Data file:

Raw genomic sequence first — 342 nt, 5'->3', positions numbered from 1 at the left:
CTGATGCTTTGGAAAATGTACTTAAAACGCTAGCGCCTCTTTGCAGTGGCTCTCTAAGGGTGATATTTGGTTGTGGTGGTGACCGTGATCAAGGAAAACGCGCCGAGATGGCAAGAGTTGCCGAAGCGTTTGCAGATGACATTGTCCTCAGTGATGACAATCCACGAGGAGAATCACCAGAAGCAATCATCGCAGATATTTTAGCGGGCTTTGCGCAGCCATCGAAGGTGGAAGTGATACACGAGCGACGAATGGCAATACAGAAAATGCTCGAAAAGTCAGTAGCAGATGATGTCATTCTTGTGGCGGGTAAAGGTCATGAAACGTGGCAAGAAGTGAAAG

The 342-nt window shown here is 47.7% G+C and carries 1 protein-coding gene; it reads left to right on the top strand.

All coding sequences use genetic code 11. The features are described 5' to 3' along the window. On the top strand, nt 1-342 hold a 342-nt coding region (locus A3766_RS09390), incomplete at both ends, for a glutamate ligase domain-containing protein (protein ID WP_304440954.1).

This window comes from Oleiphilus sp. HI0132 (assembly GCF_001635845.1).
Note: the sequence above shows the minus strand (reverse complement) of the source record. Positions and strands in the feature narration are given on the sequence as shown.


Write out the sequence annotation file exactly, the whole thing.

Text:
Raw genomic sequence first — 342 nt, 5'->3', positions numbered from 1 at the left:
CTGATGCTTTGGAAAATGTACTTAAAACGCTAGCGCCTCTTTGCAGTGGCTCTCTAAGGGTGATATTTGGTTGTGGTGGTGACCGTGATCAAGGAAAACGCGCCGAGATGGCAAGAGTTGCCGAAGCGTTTGCAGATGACATTGTCCTCAGTGATGACAATCCACGAGGAGAATCACCAGAAGCAATCATCGCAGATATTTTAGCGGGCTTTGCGCAGCCATCGAAGGTGGAAGTGATACACGAGCGACGAATGGCAATACAGAAAATGCTCGAAAAGTCAGTAGCAGATGATGTCATTCTTGTGGCGGGTAAAGGTCATGAAACGTGGCAAGAAGTGAAAG

The 342-nt window shown here is 47.7% G+C and carries 1 protein-coding gene; it reads left to right on the top strand.

All coding sequences use genetic code 11. The features are described 5' to 3' along the window. On the top strand, nt 1-342 hold a 342-nt coding region (locus A3766_RS09390), incomplete at both ends, for a glutamate ligase domain-containing protein (protein ID WP_304440954.1).

This window comes from Oleiphilus sp. HI0132 (assembly GCF_001635845.1).
Note: the sequence above shows the minus strand (reverse complement) of the source record. Positions and strands in the feature narration are given on the sequence as shown.